• Mike says:

    I currently drive to work in my Hybrid through a city for 6 miles each day. I am contemplating switching to a bike because 1) I am a marathon runner and 2) cost efficiency. However, the girlfriend is against this because my work is not in the safest of locations. On the other hand, I have several tickets against my driving record and we would save alot.

    @GE – have your ever done an article on Amex points. I have about 5000 or so, and do not know what is the best use of my points. I don’t earn alot of points monthly, so the gift cards might make the most sense to me.

  • James says:

    Restaurant v. Cooking at home… Eating in restaurants all the time is a huge time sink – I’m always amazed at how long the process takes. I would rather eat out less, but at restaurants with a better experience. This probably won’t cost less than what I pay now…

    • G.E. Miller says:

      I’ve found that by buying quality ingredients and learning how to cook a few dishes, I can rarely get the quality when I dine out vs. eating at home. Plus, it’s significantly cheaper, more convenient, and healthier. And I’ve learned a new skill.

      • R W says:

        Thanks for the kick in the pants! I think my NYE resolution will be to not eat out so much. I work multiple jobs and find it next to impossible to cook at home, let alone prep a meal for the next day’s lunch. I’ll shoot for a month and see how it goes, I know my money is being wasted on eating out. I have also noticed that quality seems to be going down at many restaurants because they are trying to stay competitive and have less customers to cook for. Really no point in paying for mediocre meals out.

        I like saving money so I often use coupons when I eat out too, but the negative looks from waiters bother me too.

  • David says:

    I often wonder if we have a net gain on time savings with computers. My company has a huge IT department where all things go to die and we have nerd herd guys running around to help save people’s work. It takes 30 minutes to boot up my computer and if it crashes then I need another 30 minute to boot it up and hope that my work over the last few hours was saved. I wish I had more time and passion to explore if we are really more efficient with our time using computers are all.

    • Trevor says:

      Computers are really just a fad. :). I see your point, but look at other situations like a person who manages a team of people in another state or another country. Technology has allowed this person to have several conference calls where they can share their desktop and go over information together. Pre-technology, this same person would have had to mail, fax, or fly to the remote location to accomplish the same task.

  • Long says:

    Related to convenience…it has always boggled my mind on why people step foot into a convenience store. I can understand doing it when you’re on vacation, or just away from home. But when people are going into a 7-11 for an ice cream bar that costs as much as a 6 pack of the same at the grocery store, it boils my blood.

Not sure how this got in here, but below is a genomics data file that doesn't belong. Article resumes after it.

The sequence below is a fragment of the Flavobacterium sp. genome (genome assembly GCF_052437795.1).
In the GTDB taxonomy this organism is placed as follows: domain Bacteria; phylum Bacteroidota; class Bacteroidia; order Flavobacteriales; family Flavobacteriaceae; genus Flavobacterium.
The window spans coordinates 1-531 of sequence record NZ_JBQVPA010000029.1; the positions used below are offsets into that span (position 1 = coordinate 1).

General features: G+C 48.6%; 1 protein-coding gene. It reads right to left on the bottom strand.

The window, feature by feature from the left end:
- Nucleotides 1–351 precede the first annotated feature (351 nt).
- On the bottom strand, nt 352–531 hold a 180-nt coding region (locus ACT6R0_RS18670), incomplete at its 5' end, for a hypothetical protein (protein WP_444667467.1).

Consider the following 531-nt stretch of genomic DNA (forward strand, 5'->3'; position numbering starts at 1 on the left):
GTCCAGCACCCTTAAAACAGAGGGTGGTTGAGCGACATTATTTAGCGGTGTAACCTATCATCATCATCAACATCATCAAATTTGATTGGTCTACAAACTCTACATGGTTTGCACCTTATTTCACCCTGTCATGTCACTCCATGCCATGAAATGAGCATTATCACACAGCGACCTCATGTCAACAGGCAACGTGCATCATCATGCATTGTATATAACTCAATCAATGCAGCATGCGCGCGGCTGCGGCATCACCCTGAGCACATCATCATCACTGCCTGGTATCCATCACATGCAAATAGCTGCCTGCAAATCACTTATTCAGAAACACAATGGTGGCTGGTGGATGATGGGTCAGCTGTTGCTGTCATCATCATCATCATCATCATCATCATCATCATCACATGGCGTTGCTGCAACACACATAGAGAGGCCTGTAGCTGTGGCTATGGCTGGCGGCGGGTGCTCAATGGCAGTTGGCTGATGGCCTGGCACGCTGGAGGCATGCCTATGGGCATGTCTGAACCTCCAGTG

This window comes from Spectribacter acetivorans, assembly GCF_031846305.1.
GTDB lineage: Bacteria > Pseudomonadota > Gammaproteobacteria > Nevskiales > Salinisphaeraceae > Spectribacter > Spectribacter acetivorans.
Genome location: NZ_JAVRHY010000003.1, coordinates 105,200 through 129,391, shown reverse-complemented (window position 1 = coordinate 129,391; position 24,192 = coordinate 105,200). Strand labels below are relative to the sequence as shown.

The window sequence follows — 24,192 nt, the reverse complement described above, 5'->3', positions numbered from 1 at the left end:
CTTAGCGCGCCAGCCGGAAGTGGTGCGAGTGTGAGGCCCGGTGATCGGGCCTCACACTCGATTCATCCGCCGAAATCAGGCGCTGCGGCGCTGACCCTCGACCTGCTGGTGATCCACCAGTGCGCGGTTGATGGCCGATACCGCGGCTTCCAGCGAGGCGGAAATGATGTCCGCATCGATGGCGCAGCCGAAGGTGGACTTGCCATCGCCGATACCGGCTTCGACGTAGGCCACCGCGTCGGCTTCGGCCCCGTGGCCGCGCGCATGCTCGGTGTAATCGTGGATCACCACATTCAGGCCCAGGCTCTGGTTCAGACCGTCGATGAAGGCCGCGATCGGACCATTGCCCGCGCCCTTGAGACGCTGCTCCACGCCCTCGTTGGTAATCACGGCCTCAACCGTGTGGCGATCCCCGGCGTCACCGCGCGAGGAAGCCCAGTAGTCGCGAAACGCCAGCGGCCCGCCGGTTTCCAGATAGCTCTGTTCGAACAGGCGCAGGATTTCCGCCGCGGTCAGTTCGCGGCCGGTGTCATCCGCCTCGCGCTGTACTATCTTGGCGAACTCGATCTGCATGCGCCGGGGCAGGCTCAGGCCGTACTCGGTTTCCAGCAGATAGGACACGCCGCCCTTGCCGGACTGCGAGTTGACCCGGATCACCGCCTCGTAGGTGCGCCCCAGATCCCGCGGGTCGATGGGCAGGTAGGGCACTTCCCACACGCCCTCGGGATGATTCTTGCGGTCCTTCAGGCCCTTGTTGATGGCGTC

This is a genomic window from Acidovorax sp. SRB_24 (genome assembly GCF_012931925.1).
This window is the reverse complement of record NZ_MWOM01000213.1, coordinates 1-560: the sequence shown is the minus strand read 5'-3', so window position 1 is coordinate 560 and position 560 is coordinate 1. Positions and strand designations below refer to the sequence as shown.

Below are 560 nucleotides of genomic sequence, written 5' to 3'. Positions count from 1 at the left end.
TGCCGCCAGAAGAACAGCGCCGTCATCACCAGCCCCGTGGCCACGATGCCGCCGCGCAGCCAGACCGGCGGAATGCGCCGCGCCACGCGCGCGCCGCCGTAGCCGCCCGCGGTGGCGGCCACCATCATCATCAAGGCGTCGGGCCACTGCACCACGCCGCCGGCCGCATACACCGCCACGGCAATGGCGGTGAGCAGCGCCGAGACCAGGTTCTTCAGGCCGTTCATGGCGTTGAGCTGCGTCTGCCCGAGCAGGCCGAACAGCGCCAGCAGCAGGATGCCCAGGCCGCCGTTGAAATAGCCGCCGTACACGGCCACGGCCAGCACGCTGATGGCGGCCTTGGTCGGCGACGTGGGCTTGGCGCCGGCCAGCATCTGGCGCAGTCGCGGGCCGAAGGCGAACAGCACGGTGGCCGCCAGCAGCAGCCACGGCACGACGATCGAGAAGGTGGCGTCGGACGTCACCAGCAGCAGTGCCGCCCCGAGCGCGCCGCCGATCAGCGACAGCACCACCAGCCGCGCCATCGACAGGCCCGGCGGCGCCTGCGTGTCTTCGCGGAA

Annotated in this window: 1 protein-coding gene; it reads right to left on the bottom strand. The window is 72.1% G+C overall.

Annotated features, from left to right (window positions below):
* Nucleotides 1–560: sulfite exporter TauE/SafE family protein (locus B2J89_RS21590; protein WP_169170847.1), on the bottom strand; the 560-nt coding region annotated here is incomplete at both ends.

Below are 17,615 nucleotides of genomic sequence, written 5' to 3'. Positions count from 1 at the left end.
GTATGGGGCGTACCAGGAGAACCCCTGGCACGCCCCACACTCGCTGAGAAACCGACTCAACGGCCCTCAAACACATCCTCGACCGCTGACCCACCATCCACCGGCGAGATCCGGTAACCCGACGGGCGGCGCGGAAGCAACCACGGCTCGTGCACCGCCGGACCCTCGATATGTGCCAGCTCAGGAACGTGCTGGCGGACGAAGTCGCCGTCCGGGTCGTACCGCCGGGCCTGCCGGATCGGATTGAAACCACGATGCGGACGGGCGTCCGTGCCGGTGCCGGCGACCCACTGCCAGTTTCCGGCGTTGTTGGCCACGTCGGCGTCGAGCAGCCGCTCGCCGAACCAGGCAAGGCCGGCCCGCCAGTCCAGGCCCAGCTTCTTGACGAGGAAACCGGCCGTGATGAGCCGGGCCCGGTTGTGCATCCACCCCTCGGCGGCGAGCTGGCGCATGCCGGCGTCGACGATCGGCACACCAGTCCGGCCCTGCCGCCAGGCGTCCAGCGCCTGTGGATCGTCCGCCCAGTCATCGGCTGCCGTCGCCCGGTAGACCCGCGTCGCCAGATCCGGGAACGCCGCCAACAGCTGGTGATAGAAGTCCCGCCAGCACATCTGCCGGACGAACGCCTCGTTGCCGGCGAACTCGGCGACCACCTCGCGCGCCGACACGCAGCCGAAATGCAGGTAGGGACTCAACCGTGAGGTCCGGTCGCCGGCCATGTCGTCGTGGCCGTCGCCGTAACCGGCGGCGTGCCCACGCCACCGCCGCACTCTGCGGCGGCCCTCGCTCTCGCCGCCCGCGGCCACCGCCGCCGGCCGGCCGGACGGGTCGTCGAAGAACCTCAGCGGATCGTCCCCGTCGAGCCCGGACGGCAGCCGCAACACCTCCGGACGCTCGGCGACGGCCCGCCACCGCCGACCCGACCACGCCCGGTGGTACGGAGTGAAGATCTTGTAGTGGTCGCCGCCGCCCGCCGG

It’s so expensive, and when you think about it…it’s so much more convenient to just go to the fridge instead of getting in the car and driving a block to the 7-11.

    • That’s an interesting point though, because there’s also the health factor to consider. While it makes a lot more sense financially to buy the 6 pack at the grocery store, you’ll also end up with 6 ice cream bars in your freezer that you’re more likely to eat when you’re bored/watching TV/craving a treat. If you instead go to 7-11 to buy an individual ice cream bar only when your craving gets so intense that the inconvenience of going to the store is worth it, you’ll end up eating much less ice cream. And now that I think about it, maybe not even spending as much money on ice cream in the long run. Think about this – if you get used to keeping ice cream in your freezer, it might become one of those things you replenish every time you go to the store just because you’re used to having it there. Because the ice cream is in your freezer, you might have a bar after dinner every night, which means you’ll need to replenish your stock each week. But if you only have an ice cream bar when you decide it’s worth it to leave the house and go to 7-11, you might only end up having one a week. If the individual costs the same as the 6 pack, you’re spending the same amount of money.

  • Megan Jones says:

    I have also recently gone through a purge of all the convenience items and just extra junk I have acquired over the years. I enjoy the space I live in so much more when I am only surrounded by the things I find useful or sentimental. While I was happy getting rid of all the things I don’t want and refusal to acquire things without a just reason, I am thrilled now that I am moving and I have very little to pack!

  • Dave says:

    I realize probably nobody will read this since this article is over a year old, but, for me, paying for convenience is really about outsourcing the things that I don’t enjoy doing.

    For example, I hate cooking, but I enjoy eating, and, specifically, I enjoy the experience of going out to eat with my family and friends. I realize it costs more of my time and money to do this, but those extra costs are worth the extra benefits (not having to cook and being able to focus my time on relationships with people I care about). I also pay someone to mow my lawn because I would rather spend the time it takes to do that doing something I actually enjoy.

    Rather than shaming people for paying for convenience, I think this discussion should revolve around priorities. Just because paying for convenience doesn’t make you happy doesn’t mean that it doesn’t make anyone happy. Obviously, if you are thousands of dollars in debt, have no savings, and are generally living beyond your means, then paying for convenience is a bad idea. However, if your needs are more than taken care of, then thoughtfully paying for convenience can make a ton of sense.